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The Crack Magazine



Director: Lukas Dhont

Stars: Eden Dambrine, Gustav De Waele, Émilie Dequenne, Igor van Dessel

Belgian writer-director Dhont’s follow-up to his impressive but flawed feature debut, ‘Girl’ the portrait of a Trans ballet dancer, is a heart-rending and empathetic coming of age drama set in rural picturesque Belgium. Thirteen-year-olds Léo (Dambrine) and Rémi (De Waele) are best friends, inseparable and at ease with each other physically to the extent that they frequently sleep together limbs entangled at Rémi’s parents’ place. Rémi’s parents see Léo as another son. When they begin high school, their closeness is remarked upon by a well-meaning but curious fellow student who asks if they are a couple. Embarrassed, Léo insists they’re just good friends, then starts keeping Rémi at a distance. Despite Rémi’s attempts to re-establish their closeness, Léo resists, devoting more of his time to ice hockey and working at his parents’ flower farm instead. Dhont leaves it to the viewer to intuit the exact nature of the boys’ relationship – indeed it’s likely that the boys are figuring it out themselves. It skirts melodrama in the second half after a sudden change of gear, but Dhont elicits soulful performances from his young cast, Dambrine in particular is an exciting find. Frank van den Eeden’s cinematography ranges from tactile close-ups of faces and gestures to almost dreamlike sun-dappled renderings of the Belgium bucolic idyll, like Terrence Malick without the stoner voiceover.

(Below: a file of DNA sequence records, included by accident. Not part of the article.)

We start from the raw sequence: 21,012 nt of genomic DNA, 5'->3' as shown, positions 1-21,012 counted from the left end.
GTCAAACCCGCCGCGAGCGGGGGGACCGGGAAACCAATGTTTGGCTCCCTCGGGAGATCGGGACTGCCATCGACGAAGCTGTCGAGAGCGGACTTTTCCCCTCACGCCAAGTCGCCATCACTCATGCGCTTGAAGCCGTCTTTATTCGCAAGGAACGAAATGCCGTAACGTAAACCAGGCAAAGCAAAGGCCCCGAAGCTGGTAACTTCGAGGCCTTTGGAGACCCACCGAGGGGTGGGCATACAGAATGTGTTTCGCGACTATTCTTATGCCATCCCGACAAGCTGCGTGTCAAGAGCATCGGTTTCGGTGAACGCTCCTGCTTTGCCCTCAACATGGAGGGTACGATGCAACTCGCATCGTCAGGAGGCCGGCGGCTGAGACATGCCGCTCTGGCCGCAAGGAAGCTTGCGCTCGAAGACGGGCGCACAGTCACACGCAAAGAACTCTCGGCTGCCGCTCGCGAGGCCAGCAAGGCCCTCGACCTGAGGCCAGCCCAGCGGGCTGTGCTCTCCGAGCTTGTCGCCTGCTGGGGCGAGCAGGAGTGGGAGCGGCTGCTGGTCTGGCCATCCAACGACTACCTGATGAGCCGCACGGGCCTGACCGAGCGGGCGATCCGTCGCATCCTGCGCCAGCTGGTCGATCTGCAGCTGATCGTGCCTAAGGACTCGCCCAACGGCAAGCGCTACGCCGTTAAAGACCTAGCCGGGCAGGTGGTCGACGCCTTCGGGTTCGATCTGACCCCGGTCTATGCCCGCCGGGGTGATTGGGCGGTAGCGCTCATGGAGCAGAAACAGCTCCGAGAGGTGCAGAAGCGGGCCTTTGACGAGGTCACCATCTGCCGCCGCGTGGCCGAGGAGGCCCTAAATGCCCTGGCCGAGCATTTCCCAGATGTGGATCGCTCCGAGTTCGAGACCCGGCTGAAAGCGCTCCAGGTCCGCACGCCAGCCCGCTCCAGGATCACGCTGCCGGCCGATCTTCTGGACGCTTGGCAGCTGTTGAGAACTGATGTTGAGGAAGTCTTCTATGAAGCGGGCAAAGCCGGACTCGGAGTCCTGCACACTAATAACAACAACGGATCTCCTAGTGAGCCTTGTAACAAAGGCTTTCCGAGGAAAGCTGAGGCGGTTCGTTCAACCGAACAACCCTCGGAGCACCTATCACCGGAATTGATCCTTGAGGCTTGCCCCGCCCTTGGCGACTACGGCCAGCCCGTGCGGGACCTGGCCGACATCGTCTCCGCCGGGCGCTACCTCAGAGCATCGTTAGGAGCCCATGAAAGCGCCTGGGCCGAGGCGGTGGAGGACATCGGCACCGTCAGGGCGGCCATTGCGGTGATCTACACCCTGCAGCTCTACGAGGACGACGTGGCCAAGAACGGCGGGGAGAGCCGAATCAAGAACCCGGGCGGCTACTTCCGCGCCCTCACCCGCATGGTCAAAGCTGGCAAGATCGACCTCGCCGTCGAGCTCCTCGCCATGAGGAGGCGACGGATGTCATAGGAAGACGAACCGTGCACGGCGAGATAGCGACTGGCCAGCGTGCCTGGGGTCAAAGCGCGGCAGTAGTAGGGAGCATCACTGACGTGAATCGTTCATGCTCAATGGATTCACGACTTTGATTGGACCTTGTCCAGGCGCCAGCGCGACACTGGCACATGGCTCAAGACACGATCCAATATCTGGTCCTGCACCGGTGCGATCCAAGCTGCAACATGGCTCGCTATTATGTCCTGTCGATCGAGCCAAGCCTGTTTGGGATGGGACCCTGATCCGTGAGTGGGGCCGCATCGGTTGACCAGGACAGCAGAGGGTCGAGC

David Willoughby

Follow David on Twitter @DWill_Crackfilm

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